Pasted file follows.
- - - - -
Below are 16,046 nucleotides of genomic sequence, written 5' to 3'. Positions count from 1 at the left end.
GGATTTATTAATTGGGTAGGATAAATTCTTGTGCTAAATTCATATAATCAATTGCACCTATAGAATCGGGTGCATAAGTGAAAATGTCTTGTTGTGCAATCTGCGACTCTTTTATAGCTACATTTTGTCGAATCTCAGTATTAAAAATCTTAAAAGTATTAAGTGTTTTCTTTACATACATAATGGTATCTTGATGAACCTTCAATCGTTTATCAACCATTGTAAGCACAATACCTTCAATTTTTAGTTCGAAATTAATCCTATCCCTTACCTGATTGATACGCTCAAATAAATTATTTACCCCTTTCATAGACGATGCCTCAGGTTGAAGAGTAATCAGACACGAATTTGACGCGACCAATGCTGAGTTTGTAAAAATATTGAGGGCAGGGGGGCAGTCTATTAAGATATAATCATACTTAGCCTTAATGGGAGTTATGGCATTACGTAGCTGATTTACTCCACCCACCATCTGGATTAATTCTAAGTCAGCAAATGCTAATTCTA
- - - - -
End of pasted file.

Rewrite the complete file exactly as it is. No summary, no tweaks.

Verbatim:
Below are 16,046 nucleotides of genomic sequence, written 5' to 3'. Positions count from 1 at the left end.
GGATTTATTAATTGGGTAGGATAAATTCTTGTGCTAAATTCATATAATCAATTGCACCTATAGAATCGGGTGCATAAGTGAAAATGTCTTGTTGTGCAATCTGCGACTCTTTTATAGCTACATTTTGTCGAATCTCAGTATTAAAAATCTTAAAAGTATTAAGTGTTTTCTTTACATACATAATGGTATCTTGATGAACCTTCAATCGTTTATCAACCATTGTAAGCACAATACCTTCAATTTTTAGTTCGAAATTAATCCTATCCCTTACCTGATTGATACGCTCAAATAAATTATTTACCCCTTTCATAGACGATGCCTCAGGTTGAAGAGTAATCAGACACGAATTTGACGCGACCAATGCTGAGTTTGTAAAAATATTGAGGGCAGGGGGGCAGTCTATTAAGATATAATCATACTTAGCCTTAATGGGAGTTATGGCATTACGTAGCTGATTTACTCCACCCACCATCTGGATTAATTCTAAGTCAGCAAATGCTAATTCTA